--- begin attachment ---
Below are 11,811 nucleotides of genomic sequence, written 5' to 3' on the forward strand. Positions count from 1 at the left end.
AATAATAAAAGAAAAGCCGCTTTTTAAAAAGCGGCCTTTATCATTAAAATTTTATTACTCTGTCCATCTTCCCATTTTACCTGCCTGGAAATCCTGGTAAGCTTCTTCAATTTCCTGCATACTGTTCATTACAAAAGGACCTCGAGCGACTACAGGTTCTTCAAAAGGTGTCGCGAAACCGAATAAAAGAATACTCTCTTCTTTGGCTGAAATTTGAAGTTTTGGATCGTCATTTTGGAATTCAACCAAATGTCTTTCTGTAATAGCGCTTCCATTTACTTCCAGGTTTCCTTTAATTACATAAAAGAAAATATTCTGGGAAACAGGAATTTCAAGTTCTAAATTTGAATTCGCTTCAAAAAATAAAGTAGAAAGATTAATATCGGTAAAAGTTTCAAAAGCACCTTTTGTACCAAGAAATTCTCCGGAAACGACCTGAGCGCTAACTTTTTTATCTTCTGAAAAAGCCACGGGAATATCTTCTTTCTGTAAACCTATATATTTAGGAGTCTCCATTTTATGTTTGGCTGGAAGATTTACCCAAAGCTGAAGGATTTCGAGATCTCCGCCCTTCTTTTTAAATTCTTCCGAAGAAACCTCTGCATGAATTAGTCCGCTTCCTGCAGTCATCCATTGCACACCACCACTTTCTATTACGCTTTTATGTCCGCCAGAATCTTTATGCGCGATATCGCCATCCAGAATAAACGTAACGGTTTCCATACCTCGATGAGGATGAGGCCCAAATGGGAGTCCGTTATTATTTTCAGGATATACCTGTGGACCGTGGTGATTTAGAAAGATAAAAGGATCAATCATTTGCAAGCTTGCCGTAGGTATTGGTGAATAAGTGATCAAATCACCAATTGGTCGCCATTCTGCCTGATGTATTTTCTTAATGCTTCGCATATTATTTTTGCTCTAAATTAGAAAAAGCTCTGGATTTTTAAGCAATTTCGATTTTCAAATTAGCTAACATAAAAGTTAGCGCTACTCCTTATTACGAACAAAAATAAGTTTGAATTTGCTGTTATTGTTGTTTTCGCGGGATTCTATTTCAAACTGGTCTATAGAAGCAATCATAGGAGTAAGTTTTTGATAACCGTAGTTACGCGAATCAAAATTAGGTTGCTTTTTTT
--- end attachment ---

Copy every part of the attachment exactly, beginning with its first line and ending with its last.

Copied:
Below are 11,811 nucleotides of genomic sequence, written 5' to 3' on the forward strand. Positions count from 1 at the left end.
AATAATAAAAGAAAAGCCGCTTTTTAAAAAGCGGCCTTTATCATTAAAATTTTATTACTCTGTCCATCTTCCCATTTTACCTGCCTGGAAATCCTGGTAAGCTTCTTCAATTTCCTGCATACTGTTCATTACAAAAGGACCTCGAGCGACTACAGGTTCTTCAAAAGGTGTCGCGAAACCGAATAAAAGAATACTCTCTTCTTTGGCTGAAATTTGAAGTTTTGGATCGTCATTTTGGAATTCAACCAAATGTCTTTCTGTAATAGCGCTTCCATTTACTTCCAGGTTTCCTTTAATTACATAAAAGAAAATATTCTGGGAAACAGGAATTTCAAGTTCTAAATTTGAATTCGCTTCAAAAAATAAAGTAGAAAGATTAATATCGGTAAAAGTTTCAAAAGCACCTTTTGTACCAAGAAATTCTCCGGAAACGACCTGAGCGCTAACTTTTTTATCTTCTGAAAAAGCCACGGGAATATCTTCTTTCTGTAAACCTATATATTTAGGAGTCTCCATTTTATGTTTGGCTGGAAGATTTACCCAAAGCTGAAGGATTTCGAGATCTCCGCCCTTCTTTTTAAATTCTTCCGAAGAAACCTCTGCATGAATTAGTCCGCTTCCTGCAGTCATCCATTGCACACCACCACTTTCTATTACGCTTTTATGTCCGCCAGAATCTTTATGCGCGATATCGCCATCCAGAATAAACGTAACGGTTTCCATACCTCGATGAGGATGAGGCCCAAATGGGAGTCCGTTATTATTTTCAGGATATACCTGTGGACCGTGGTGATTTAGAAAGATAAAAGGATCAATCATTTGCAAGCTTGCCGTAGGTATTGGTGAATAAGTGATCAAATCACCAATTGGTCGCCATTCTGCCTGATGTATTTTCTTAATGCTTCGCATATTATTTTTGCTCTAAATTAGAAAAAGCTCTGGATTTTTAAGCAATTTCGATTTTCAAATTAGCTAACATAAAAGTTAGCGCTACTCCTTATTACGAACAAAAATAAGTTTGAATTTGCTGTTATTGTTGTTTTCGCGGGATTCTATTTCAAACTGGTCTATAGAAGCAATCATAGGAGTAAGTTTTTGATAACCGTAGTTACGCGAATCAAAATTAGGTTGCTTTTTTT